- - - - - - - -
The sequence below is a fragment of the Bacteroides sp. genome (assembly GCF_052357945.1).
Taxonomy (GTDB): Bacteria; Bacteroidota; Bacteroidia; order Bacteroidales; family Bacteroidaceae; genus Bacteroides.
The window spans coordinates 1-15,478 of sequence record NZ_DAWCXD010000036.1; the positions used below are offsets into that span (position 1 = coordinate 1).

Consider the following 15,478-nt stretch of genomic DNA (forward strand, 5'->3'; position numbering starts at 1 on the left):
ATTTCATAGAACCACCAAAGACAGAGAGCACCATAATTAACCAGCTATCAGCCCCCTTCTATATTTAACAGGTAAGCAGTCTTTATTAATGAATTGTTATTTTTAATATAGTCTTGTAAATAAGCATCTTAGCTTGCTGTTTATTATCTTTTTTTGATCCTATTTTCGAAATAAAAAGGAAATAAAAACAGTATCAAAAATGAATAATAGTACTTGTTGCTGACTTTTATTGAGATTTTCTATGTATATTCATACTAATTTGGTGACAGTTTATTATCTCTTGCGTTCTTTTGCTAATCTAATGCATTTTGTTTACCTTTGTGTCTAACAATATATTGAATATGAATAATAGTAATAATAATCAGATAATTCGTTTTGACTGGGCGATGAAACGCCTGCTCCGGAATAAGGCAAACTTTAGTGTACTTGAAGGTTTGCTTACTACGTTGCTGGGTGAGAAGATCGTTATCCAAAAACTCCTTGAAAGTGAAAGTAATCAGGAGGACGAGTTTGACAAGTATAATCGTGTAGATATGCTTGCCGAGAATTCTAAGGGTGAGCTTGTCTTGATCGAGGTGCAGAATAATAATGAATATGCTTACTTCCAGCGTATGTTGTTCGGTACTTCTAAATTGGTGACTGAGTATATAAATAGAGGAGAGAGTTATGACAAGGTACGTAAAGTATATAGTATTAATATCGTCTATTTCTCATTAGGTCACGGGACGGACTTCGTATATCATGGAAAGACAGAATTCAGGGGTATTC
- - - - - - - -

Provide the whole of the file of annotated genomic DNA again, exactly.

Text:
The sequence below is a fragment of the Bacteroides sp. genome (assembly GCF_052357945.1).
Taxonomy (GTDB): Bacteria; Bacteroidota; Bacteroidia; order Bacteroidales; family Bacteroidaceae; genus Bacteroides.
The window spans coordinates 1-15,478 of sequence record NZ_DAWCXD010000036.1; the positions used below are offsets into that span (position 1 = coordinate 1).

Consider the following 15,478-nt stretch of genomic DNA (forward strand, 5'->3'; position numbering starts at 1 on the left):
ATTTCATAGAACCACCAAAGACAGAGAGCACCATAATTAACCAGCTATCAGCCCCCTTCTATATTTAACAGGTAAGCAGTCTTTATTAATGAATTGTTATTTTTAATATAGTCTTGTAAATAAGCATCTTAGCTTGCTGTTTATTATCTTTTTTTGATCCTATTTTCGAAATAAAAAGGAAATAAAAACAGTATCAAAAATGAATAATAGTACTTGTTGCTGACTTTTATTGAGATTTTCTATGTATATTCATACTAATTTGGTGACAGTTTATTATCTCTTGCGTTCTTTTGCTAATCTAATGCATTTTGTTTACCTTTGTGTCTAACAATATATTGAATATGAATAATAGTAATAATAATCAGATAATTCGTTTTGACTGGGCGATGAAACGCCTGCTCCGGAATAAGGCAAACTTTAGTGTACTTGAAGGTTTGCTTACTACGTTGCTGGGTGAGAAGATCGTTATCCAAAAACTCCTTGAAAGTGAAAGTAATCAGGAGGACGAGTTTGACAAGTATAATCGTGTAGATATGCTTGCCGAGAATTCTAAGGGTGAGCTTGTCTTGATCGAGGTGCAGAATAATAATGAATATGCTTACTTCCAGCGTATGTTGTTCGGTACTTCTAAATTGGTGACTGAGTATATAAATAGAGGAGAGAGTTATGACAAGGTACGTAAAGTATATAGTATTAATATCGTCTATTTCTCATTAGGTCACGGGACGGACTTCGTATATCATGGAAAGACAGAATTCAGGGGTATTC